An Oldham dad-of-two who survived a severe brain injury is running 300 miles in 30 days to raise money for the staff who saved his life.
Tim Woodgreen, from Chadderton, was temporarily paralysed and had to learnt to walk again following four weeks in an induced coma.
Mr Woodgreen, a detective sergeant with Greater Manchester police, was in bed for three days with severe headaches when his wife, Samantha, called for an ambulance.
Within half an hour of arriving at The Royal Oldham Hospital, Tim had several seizures – biting through his tongue and blocking his airway.
Staff put Mr Woodgreen into an induced coma, which he then remained in for four weeks.
While in the coma, doctors discovered Mr Woodgreen had a brain injury called cerebral venous sinus thrombosis (CVST) – a blood clot within the venous system in the brain.
This was a consequence of an unknown ear infection.
After the four week long coma, Tim was transferred to Salford Royal, run by Salford Care Organisation, and placed under the care of a specialist neurologist consultant and fitted with a tracheostomy so he could breathe.
This treatment continued for another two weeks along with physiotherapy to help him walk again after being left temporarily paralysed in both legs from the condition, which he said was “scary at first”.
Now, more than a year after leaving hospital, Mr Woodgreen said: “I still have mobility issues. I’m often in pain and my left leg is still numb in places, spasms, locks and occasionally drags.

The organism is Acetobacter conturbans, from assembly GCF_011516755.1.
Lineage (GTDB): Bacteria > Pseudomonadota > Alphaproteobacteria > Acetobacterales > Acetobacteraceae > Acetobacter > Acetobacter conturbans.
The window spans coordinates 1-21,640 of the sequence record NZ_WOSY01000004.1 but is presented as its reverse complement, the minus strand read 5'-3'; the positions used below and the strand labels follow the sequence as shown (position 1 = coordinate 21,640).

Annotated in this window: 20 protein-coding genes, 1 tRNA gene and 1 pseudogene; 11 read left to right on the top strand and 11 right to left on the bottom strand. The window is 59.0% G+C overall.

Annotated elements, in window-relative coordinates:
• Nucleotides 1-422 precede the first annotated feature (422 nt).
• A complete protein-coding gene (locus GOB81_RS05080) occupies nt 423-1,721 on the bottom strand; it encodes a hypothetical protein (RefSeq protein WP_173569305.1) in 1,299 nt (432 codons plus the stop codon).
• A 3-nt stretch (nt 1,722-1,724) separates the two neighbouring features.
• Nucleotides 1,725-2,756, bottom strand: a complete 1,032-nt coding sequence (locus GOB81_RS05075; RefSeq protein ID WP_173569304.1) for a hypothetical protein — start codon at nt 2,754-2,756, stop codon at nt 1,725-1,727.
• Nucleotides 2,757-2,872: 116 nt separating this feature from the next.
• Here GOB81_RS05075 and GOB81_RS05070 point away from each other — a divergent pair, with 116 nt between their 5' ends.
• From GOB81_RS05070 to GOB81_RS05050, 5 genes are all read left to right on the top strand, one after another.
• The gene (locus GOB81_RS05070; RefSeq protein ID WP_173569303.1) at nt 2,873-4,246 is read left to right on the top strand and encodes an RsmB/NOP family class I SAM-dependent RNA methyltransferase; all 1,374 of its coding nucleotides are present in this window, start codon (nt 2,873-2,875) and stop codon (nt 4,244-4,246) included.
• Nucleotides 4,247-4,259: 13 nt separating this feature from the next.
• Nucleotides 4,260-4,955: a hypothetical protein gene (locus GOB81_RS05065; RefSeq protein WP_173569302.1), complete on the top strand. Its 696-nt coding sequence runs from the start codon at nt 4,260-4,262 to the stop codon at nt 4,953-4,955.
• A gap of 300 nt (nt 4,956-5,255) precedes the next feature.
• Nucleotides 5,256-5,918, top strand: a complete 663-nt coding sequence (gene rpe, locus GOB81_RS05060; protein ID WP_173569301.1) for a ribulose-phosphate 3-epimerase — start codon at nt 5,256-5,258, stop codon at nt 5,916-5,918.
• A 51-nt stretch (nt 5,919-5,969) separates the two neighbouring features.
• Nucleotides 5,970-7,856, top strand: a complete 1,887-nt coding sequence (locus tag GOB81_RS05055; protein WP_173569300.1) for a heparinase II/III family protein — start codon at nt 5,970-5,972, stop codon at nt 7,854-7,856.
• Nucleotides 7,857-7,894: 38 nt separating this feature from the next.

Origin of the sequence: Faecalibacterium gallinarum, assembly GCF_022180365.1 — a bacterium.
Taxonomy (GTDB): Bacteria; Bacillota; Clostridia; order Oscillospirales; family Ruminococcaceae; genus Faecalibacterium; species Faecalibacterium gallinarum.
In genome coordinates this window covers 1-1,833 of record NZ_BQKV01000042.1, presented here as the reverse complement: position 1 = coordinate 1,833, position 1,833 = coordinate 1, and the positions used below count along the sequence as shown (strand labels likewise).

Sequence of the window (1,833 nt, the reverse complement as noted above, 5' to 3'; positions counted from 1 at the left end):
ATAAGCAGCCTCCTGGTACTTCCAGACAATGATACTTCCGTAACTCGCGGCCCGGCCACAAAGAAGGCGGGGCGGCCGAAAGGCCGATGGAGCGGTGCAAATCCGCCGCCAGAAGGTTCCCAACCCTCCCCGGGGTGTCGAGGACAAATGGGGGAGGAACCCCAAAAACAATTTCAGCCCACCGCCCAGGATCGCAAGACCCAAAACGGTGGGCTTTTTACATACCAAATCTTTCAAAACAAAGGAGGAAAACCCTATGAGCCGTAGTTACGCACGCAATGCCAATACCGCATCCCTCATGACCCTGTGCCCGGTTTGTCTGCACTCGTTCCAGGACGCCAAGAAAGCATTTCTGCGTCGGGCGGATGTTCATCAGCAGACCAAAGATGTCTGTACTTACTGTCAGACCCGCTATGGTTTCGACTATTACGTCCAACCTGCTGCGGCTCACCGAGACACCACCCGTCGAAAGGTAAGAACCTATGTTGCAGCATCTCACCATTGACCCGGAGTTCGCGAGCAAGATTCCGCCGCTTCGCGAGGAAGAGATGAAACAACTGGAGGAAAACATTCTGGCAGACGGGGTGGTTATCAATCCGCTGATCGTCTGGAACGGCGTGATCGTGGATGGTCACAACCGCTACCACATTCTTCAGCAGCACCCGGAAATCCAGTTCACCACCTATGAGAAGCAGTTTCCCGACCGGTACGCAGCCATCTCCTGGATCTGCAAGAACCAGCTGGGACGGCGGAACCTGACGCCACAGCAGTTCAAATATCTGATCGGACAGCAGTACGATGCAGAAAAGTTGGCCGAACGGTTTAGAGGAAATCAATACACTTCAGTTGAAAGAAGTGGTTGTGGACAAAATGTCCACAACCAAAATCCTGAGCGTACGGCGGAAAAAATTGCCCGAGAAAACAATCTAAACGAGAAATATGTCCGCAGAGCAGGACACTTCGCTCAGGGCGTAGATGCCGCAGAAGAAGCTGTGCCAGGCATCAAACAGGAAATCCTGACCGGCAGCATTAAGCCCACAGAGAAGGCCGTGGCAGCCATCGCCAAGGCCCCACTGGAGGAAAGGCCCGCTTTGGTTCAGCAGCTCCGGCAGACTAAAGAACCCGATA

“Mentally it’s been a big thing to overcome as it’s something I have to deal with every day.”
Tim has received regular support from an NHS physiotherapist who helped him get back on his feet and walking again since being home.
However, after everything he has overcome, he is now preparing to run 300 miles over 30 days, calling it the 300in30 challenge.
This challenge is for Mr Woodgreen to say thank you to all of the staff as the Northern Care Alliance NHS Group, which brings together Oldham and Salford Care Organisations.
He said: “I want to show my appreciation to the staff that saved my life and for everything they are doing throughout the pandemic.
“At the end of the day, if it wasn’t for them my kids wouldn’t have a dad.”
Mr Woodgreen aims to run as much of the 300 miles as he can, but his condition may mean he has to walk some parts.
If the lockdown restrictions are still in place, he will run locally or combine the challenge with his daily commute to work as a key worker for Rochdale Police Station.
Tim, who has already raised more than £3,000 via his JustGiving page, will be regularly supported by his wife Samantha, and their two children Isabelle, 13, and Noah, 5.
Dr Fernando Garcia Del Carrizo, neurology consultant at Manchester Centre for Clinical Neurosciences, based at Salford Royal, said: “His planned fundraiser to walk or run 300 miles is fantastic news and shows what great progress he has made since being in hospital.”
We wish him all the best and thank him for fundraising to support our hospitals and community services across Oldham and Salford.”
With the blood clot remaining on his brain, it has prevented Tim from playing contact sport and driving, and often leaves him needing time to rest after being in pain from mild exercise.
With this, Mr. Woodgreen has now encouraged anyone who experiences anything similar, to immediately seek medical advice.